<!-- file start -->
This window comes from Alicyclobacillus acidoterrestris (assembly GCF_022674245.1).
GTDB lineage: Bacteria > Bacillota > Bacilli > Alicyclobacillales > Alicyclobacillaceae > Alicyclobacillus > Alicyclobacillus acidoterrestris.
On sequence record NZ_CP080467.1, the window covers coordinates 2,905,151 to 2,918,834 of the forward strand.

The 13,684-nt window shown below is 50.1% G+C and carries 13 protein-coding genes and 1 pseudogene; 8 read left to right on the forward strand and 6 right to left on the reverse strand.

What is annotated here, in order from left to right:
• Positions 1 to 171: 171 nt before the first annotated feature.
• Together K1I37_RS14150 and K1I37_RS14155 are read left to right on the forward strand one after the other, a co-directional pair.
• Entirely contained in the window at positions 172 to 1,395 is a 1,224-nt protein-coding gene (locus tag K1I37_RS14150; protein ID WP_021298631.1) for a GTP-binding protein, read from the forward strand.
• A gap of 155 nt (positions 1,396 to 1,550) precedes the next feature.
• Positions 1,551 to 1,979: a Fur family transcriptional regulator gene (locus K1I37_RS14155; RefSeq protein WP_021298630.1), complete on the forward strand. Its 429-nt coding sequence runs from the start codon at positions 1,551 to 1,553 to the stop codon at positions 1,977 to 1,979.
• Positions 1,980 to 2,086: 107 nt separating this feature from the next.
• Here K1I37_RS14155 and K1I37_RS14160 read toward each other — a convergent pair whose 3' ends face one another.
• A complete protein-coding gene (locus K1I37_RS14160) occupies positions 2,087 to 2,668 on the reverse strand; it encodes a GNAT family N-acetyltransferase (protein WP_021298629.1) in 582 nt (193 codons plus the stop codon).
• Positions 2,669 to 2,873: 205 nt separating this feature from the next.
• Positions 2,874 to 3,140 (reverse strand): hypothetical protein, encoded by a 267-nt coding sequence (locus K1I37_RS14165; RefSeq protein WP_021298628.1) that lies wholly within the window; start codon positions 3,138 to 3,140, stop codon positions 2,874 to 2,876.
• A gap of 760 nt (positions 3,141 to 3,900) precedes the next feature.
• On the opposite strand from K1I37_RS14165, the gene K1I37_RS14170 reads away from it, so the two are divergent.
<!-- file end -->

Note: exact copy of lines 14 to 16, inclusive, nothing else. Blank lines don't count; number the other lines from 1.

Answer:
• Positions 2,669 to 2,873: 205 nt separating this feature from the next.
• Positions 2,874 to 3,140 (reverse strand): hypothetical protein, encoded by a 267-nt coding sequence (locus K1I37_RS14165; RefSeq protein WP_021298628.1) that lies wholly within the window; start codon positions 3,138 to 3,140, stop codon positions 2,874 to 2,876.
• A gap of 760 nt (positions 3,141 to 3,900) precedes the next feature.